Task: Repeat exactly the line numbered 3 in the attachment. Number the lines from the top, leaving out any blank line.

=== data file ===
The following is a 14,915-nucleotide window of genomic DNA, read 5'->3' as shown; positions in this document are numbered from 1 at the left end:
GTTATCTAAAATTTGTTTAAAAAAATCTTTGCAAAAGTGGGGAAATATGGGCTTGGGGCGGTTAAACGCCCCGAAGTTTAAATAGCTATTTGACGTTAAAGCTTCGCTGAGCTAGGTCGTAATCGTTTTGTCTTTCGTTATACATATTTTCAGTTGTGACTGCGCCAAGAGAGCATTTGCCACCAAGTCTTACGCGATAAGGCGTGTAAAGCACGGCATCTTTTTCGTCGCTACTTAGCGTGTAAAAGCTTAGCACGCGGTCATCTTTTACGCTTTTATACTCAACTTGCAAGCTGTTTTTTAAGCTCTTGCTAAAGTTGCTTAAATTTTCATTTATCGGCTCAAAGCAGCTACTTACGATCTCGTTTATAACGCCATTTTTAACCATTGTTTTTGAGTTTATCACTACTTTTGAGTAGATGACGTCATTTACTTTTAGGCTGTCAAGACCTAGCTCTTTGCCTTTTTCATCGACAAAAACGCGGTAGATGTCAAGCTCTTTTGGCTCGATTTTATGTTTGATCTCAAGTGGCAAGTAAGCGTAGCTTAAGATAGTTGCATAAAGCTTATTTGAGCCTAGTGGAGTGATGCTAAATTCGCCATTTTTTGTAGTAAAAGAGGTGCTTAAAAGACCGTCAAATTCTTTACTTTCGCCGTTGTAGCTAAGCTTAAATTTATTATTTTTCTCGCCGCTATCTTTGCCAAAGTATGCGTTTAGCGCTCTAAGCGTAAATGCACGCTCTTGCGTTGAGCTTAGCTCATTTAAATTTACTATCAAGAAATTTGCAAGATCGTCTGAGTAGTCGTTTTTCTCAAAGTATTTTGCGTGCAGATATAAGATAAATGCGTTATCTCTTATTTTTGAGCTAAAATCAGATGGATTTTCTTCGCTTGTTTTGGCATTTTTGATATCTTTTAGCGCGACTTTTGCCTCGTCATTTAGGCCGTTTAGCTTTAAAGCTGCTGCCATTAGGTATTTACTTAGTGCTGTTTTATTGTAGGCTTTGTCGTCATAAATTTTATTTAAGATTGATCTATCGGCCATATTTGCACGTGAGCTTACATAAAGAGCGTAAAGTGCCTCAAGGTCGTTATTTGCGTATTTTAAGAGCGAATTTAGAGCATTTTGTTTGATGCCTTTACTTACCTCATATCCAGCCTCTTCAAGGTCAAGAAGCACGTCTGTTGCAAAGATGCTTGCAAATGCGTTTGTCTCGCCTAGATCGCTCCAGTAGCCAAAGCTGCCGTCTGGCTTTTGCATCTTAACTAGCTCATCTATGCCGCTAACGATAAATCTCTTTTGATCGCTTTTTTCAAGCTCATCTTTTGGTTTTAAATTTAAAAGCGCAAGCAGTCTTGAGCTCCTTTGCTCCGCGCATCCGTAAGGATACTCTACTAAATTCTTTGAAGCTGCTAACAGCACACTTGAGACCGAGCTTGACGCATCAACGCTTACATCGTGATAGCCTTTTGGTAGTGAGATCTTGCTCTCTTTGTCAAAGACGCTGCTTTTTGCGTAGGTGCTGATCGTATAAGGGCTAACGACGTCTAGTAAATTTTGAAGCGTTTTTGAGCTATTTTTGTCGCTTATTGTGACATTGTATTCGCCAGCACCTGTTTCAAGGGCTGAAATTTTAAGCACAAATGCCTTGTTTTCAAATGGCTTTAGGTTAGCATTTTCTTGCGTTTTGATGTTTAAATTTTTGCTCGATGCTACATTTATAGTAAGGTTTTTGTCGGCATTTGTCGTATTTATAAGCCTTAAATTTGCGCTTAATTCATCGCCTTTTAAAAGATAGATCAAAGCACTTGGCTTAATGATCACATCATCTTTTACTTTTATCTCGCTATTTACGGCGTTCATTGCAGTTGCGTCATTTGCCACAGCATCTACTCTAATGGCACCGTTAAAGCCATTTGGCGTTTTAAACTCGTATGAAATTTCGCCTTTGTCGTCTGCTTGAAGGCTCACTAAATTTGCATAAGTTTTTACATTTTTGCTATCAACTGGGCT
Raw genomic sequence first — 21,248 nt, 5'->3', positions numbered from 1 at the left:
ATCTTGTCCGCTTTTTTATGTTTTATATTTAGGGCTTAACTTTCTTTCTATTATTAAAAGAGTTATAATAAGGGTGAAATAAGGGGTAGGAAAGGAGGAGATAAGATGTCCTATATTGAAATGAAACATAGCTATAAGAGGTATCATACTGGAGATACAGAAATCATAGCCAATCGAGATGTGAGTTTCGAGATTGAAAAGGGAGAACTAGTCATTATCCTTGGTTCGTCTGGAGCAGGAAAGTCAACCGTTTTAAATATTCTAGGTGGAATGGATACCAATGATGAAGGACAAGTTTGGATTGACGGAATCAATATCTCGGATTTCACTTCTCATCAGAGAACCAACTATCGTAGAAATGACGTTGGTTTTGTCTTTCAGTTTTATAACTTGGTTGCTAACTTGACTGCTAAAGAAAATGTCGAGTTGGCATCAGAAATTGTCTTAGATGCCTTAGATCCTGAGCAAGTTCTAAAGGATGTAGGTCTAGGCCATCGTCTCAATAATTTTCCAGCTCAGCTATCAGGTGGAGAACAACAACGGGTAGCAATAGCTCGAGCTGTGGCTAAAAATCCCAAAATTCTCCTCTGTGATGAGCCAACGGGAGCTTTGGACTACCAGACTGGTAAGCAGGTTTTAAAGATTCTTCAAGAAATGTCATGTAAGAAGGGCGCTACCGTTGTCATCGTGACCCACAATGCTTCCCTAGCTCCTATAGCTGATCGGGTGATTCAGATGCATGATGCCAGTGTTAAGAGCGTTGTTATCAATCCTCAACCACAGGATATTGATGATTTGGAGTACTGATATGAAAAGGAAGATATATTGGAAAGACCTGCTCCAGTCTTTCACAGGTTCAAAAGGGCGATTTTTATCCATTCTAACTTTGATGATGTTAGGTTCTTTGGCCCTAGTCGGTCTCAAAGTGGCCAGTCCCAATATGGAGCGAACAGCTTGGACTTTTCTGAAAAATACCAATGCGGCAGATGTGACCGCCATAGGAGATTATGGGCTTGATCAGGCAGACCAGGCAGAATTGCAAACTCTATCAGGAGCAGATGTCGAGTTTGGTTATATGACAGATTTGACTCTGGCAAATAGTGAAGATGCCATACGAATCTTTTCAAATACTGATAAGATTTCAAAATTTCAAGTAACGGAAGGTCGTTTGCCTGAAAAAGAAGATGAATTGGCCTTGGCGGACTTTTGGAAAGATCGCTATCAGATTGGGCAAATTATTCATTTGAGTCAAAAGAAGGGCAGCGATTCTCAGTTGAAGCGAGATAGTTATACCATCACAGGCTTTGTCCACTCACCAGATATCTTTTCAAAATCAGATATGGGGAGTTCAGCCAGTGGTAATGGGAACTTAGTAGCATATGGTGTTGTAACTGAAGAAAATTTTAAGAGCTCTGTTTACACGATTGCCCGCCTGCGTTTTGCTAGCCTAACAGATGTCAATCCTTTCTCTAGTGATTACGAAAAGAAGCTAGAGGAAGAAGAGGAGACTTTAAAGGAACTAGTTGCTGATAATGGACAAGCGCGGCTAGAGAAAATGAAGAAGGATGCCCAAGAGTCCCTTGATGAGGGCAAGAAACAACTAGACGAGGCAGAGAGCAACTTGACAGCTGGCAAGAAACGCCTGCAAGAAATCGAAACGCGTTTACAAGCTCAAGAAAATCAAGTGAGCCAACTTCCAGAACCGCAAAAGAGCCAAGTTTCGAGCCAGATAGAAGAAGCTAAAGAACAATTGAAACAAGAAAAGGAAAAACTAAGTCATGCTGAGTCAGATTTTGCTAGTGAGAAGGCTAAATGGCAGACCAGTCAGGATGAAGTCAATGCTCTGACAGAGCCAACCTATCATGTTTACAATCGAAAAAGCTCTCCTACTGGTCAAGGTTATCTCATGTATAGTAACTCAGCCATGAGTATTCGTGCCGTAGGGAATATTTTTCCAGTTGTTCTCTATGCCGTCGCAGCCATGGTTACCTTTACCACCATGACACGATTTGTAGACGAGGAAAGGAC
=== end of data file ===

Raw genomic sequence first — 21,248 nt, 5'->3', positions numbered from 1 at the left: